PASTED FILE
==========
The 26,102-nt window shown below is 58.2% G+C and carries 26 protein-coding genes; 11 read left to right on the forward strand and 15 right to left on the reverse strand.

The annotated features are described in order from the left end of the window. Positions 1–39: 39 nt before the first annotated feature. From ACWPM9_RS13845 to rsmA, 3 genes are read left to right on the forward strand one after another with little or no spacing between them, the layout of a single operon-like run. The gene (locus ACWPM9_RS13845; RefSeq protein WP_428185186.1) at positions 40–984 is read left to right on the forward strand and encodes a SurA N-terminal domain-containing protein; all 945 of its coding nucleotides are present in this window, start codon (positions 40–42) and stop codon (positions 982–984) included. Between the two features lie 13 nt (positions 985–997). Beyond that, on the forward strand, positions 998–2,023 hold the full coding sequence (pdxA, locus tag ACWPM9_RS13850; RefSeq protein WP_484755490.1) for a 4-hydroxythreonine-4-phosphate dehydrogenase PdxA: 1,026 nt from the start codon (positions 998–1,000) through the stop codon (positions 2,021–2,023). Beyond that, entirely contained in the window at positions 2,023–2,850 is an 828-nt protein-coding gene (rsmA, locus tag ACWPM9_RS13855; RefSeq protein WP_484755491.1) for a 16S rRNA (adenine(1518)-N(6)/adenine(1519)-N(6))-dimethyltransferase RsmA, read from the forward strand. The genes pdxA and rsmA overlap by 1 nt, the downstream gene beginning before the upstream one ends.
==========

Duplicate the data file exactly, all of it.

The 26,102-nt window shown below is 58.2% G+C and carries 26 protein-coding genes; 11 read left to right on the forward strand and 15 right to left on the reverse strand.

The annotated features are described in order from the left end of the window. Positions 1–39: 39 nt before the first annotated feature. From ACWPM9_RS13845 to rsmA, 3 genes are read left to right on the forward strand one after another with little or no spacing between them, the layout of a single operon-like run. The gene (locus ACWPM9_RS13845; RefSeq protein WP_428185186.1) at positions 40–984 is read left to right on the forward strand and encodes a SurA N-terminal domain-containing protein; all 945 of its coding nucleotides are present in this window, start codon (positions 40–42) and stop codon (positions 982–984) included. Between the two features lie 13 nt (positions 985–997). Beyond that, on the forward strand, positions 998–2,023 hold the full coding sequence (pdxA, locus tag ACWPM9_RS13850; RefSeq protein WP_484755490.1) for a 4-hydroxythreonine-4-phosphate dehydrogenase PdxA: 1,026 nt from the start codon (positions 998–1,000) through the stop codon (positions 2,021–2,023). Beyond that, entirely contained in the window at positions 2,023–2,850 is an 828-nt protein-coding gene (rsmA, locus tag ACWPM9_RS13855; RefSeq protein WP_484755491.1) for a 16S rRNA (adenine(1518)-N(6)/adenine(1519)-N(6))-dimethyltransferase RsmA, read from the forward strand. The genes pdxA and rsmA overlap by 1 nt, the downstream gene beginning before the upstream one ends.